/* Redirect author archive pages */
    add_action('template_redirect', 'my_archive_template_redirect');
    function my_archive_template_redirect()
        global $wp_query, $post;
        if (is_author())
        if (is_feed())
            $author     = get_query_var('author_name');
            if (!empty($author))
                $wp_query->is_feed = false;

    You can actually redirect more, like archive dates, attachments, etc. You could also just redirect them to your home page instead of returning a 404 Not Found.

    If you didn’t want to redirect all authors, but just ones with the admin username, you could just add your admin username within the brackets like so:

    if (is_author(‘username’))

    or you could put this in your .htaccess above your WordPress permalink rules to redirect them to your home page.

    RewriteRule ^author/username/ [R=301,L]

    Replace ‘username’ with the one your are wanted to prevent being seen and replace ‘’ with your site url.

    Hi, thanks you very much for the useful replies, everyone ! I’m grateful, and I’ll be keeping a lot of this for reference 🙂

    I think the answer was much more mundane than I thought, it was straightforwardly displayed in my RSS feed, as a visitor reported to me ¬_¬

    I’ll have to find how to customize the feed’s output, I guess.

    I also forgot this. You can possibly find out the admin user name by typing this in the url:

    If it returns something without error, it will display whatever you have set up in the Profile page in the box “Display name publicly as” in the page itself. And if you look in the browser tab, it will display the actual Username that you have set up in the Profile page.

    Usually a lower number will be an admin because it was most likely created when the site was being developed. I block this type of request at the php level, but you could try putting this in your .htaccess if you’re having an issue with it:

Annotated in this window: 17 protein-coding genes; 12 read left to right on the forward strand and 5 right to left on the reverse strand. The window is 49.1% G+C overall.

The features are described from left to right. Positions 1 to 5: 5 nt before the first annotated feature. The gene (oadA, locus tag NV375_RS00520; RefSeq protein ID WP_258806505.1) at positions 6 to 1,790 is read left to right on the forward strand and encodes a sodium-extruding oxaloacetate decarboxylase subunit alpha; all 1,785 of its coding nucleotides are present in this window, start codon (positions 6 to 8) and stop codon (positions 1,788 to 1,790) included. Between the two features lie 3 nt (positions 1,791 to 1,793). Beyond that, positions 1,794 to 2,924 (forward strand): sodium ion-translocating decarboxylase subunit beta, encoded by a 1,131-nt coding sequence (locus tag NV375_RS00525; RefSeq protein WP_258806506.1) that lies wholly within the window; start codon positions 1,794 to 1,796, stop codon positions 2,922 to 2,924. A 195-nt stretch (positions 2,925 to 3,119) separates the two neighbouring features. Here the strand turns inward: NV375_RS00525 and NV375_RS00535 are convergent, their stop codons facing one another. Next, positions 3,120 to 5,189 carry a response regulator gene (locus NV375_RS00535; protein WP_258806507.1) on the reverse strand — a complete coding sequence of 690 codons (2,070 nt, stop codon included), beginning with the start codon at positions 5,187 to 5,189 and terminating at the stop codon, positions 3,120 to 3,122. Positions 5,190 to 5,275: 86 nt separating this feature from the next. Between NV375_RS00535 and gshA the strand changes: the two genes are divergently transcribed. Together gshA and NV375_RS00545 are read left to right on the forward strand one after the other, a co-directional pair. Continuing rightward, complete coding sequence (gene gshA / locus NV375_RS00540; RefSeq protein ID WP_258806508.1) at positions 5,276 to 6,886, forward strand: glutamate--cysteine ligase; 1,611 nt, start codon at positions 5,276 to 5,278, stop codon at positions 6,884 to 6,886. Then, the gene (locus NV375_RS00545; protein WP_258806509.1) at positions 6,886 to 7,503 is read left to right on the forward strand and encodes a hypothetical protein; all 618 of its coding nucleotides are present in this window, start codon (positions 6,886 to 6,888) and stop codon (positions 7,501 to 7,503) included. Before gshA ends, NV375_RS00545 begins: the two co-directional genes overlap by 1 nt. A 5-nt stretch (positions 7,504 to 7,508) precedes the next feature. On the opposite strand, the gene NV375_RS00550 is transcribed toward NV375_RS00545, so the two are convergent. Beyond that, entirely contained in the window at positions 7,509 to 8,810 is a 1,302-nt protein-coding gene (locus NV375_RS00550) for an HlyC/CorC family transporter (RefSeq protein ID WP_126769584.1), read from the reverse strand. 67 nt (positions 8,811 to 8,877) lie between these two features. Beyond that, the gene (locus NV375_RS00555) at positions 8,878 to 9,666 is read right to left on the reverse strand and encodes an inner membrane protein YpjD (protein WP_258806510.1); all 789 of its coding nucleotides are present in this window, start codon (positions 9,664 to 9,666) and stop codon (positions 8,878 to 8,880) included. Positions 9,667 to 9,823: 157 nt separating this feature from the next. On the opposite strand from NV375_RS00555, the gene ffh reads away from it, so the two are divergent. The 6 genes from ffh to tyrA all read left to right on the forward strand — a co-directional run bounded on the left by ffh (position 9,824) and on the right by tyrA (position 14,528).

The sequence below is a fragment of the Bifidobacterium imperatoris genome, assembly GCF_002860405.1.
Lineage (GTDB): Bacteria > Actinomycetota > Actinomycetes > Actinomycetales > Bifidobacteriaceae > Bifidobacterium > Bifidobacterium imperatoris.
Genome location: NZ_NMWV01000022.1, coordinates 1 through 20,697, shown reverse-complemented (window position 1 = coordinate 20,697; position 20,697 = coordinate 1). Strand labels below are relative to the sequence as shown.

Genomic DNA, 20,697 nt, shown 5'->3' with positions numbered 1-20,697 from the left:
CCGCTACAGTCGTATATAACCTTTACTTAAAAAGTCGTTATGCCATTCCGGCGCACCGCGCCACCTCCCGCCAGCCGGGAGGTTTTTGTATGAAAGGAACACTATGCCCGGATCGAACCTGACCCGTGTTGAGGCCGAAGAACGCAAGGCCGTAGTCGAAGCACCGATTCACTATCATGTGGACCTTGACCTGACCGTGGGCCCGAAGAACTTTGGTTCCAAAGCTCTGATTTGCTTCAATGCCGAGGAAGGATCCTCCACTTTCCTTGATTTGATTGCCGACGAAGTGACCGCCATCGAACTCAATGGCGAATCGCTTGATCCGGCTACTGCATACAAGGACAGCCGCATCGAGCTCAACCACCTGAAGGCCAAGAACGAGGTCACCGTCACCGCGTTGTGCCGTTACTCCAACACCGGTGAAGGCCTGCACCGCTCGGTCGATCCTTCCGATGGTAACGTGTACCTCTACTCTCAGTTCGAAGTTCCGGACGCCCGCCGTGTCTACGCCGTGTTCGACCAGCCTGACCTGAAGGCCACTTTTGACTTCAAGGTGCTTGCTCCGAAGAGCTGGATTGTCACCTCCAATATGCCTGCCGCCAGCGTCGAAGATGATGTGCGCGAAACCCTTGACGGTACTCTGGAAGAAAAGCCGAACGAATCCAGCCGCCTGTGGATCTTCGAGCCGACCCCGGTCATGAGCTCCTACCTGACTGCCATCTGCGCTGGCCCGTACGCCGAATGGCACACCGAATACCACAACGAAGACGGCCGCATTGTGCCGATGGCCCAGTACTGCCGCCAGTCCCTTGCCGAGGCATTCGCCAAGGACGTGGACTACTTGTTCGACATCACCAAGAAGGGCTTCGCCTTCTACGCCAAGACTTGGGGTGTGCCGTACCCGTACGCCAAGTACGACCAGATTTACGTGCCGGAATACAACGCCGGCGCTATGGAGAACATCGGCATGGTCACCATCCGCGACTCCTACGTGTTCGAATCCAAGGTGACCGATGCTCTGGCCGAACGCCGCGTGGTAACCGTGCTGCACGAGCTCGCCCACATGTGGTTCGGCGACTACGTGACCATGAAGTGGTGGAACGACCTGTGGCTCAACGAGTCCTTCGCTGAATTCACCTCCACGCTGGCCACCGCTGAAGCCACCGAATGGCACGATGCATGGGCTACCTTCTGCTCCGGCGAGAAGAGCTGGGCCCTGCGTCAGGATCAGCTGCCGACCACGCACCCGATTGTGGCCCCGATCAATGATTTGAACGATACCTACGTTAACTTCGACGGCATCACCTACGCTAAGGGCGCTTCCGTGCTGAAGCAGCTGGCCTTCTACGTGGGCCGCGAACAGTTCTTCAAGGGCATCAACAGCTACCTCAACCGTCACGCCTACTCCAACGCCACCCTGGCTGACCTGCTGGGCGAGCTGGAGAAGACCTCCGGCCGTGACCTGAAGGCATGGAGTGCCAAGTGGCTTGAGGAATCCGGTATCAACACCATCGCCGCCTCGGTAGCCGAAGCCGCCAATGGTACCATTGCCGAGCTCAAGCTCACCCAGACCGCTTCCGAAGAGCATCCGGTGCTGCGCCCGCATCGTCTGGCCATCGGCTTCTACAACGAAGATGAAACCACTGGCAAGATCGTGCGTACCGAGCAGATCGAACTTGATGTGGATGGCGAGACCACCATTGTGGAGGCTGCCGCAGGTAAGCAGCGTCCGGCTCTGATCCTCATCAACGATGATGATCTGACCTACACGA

RewriteCond %{REQUEST_URI} \?author=\d+ [NC]
    RewriteRule .* - [F]
    Moderator Mark Ratledge


    Forum Moderator

    @mickeyroush said

    That works; it shows my author ID as user 1 even though I changed it in the database from admin to the current name.

    Ew, so anybody can know the admin’s true username 🙁 Good info !

    So, in this post, we learn there are several ways for the anons to discover the admin’s username, the feed, and various easy techniques, sigh 🙁
    I remember an old thread of mine (sadly, I never got new developments from the plugins devs), wordpress could do with slightly more paranoid security, haha.

    Moderator Mark Ratledge


    Forum Moderator

    Really, any CMS is vulnerable any number of ways. It’s the nature of the beast.

    I’m still not sure if you should be highly concerned on someone discovering your admin username. Just make sure you follow the recommendation on password creation. I frequent different white/black/gray hat hacking sites and they all talk about how hard it is to crack WordPress user passwords.

    My problem here is that if you use a login limiting plugin or other code, kiddies could actually lock you out of your site or any other user for that matter with purposely failed attempts or irritate you and users by playing with the lost password function, which sends an email to the user every time it’s used. As the developer of the site, you could always disable the plugin/code that limits the logins, but it would suck for any of your users who were hit with this attack as they would have to wait on you to fix it.

    I guess another point to be taken in consideration is that if the admin username can be easily discovered, what use is changing the default, except for script kiddies scouring the web targeting the username ‘admin’? They can still possibly figure it out, even if you change the default.

    <I’m off to sip something with some caffeine so I can ponder this.>

    I tried your HTACCESS code to block access to admin names, but it did not work. Any other solutions to block names from being visible?

    ‘RewriteCond %{REQUEST_URI} \?author=\d+ [NC]
    RewriteRule .* – [F]’

    Moderator Andrew Nevins


    Forum moderator

    The conversation has long ended.
    Create your own thread.

Viewing 13 replies - 1 through 13 (of 13 total)